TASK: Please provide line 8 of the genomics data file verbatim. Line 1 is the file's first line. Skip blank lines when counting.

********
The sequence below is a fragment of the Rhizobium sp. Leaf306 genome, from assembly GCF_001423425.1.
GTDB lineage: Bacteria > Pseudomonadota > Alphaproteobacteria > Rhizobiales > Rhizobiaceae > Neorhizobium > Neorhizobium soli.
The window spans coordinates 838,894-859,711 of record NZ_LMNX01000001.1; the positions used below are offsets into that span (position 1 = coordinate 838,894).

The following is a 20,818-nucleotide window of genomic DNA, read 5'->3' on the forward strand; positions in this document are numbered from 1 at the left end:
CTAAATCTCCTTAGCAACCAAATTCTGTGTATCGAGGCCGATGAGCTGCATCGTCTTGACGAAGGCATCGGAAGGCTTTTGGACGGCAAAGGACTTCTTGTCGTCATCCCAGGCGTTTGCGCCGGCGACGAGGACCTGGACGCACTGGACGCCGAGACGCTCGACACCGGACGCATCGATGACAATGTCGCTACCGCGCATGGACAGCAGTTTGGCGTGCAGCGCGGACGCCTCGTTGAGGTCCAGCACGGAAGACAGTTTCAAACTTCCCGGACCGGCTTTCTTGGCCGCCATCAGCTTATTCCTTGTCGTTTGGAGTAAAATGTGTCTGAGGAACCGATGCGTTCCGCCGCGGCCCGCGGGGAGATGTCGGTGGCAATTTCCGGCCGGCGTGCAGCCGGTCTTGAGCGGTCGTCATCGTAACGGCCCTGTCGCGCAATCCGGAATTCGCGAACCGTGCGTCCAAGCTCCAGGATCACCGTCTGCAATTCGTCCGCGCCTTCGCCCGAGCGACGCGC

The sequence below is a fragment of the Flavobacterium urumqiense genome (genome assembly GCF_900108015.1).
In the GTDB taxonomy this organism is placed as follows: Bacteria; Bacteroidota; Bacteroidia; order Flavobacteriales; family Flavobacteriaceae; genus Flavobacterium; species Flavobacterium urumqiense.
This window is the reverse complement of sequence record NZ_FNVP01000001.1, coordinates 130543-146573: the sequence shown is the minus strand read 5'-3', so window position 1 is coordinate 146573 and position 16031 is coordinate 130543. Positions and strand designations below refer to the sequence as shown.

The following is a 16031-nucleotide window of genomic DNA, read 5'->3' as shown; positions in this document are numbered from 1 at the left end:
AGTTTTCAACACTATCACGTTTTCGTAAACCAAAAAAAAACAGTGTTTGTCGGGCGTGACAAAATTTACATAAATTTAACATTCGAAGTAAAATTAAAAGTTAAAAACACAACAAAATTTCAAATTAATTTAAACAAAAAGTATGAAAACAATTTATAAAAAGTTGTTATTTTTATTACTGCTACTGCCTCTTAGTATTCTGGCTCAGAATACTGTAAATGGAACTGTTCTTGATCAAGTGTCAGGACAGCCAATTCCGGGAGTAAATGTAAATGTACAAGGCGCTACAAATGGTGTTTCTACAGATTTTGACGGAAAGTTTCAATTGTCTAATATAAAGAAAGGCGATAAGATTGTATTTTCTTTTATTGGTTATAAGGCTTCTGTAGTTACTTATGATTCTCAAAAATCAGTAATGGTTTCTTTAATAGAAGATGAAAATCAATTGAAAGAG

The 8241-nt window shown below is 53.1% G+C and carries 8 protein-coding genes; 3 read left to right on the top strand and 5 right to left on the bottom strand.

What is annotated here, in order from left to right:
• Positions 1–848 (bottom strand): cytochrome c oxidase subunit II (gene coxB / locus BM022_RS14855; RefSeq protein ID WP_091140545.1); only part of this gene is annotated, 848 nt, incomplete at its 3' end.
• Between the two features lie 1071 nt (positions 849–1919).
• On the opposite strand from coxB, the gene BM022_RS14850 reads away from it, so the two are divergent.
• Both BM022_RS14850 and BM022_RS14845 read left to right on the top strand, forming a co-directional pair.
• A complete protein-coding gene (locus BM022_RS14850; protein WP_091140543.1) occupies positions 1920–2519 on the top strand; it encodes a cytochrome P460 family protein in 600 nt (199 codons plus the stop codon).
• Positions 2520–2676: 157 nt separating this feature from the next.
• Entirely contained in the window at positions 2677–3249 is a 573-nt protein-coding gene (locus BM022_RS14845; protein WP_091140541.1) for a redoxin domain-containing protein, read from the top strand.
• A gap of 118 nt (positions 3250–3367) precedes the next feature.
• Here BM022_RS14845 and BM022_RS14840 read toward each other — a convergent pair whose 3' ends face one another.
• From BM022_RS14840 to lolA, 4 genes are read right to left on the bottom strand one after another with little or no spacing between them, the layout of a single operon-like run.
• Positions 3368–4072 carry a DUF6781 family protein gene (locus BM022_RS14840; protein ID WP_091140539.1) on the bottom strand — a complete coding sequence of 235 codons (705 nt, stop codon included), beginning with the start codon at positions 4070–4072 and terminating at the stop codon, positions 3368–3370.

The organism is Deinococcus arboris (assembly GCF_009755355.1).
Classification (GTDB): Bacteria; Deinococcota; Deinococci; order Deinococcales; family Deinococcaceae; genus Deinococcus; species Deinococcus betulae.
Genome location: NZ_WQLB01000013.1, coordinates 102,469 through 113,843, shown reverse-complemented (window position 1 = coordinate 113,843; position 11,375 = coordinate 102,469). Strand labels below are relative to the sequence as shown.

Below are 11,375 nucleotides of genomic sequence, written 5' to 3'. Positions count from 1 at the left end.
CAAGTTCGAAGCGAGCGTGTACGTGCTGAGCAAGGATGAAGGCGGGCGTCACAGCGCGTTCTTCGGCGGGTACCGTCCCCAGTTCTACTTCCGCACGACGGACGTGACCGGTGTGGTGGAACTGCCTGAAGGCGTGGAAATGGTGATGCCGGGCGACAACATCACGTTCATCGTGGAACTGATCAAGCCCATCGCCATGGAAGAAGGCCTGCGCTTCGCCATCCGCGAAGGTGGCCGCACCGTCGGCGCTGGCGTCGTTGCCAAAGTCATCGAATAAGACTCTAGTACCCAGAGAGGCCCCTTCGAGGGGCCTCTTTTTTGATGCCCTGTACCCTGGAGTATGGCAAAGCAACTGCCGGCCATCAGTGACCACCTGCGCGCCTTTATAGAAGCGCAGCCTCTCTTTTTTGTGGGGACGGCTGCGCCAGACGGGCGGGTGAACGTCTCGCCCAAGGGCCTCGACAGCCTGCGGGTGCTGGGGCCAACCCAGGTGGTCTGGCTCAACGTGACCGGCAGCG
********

This window is the reverse complement of sequence record NZ_FNVP01000001.1, coordinates 130543-146573: the sequence shown is the minus strand read 5'-3', so window position 1 is coordinate 146573 and position 16031 is coordinate 130543. Positions and strand designations below refer to the sequence as shown.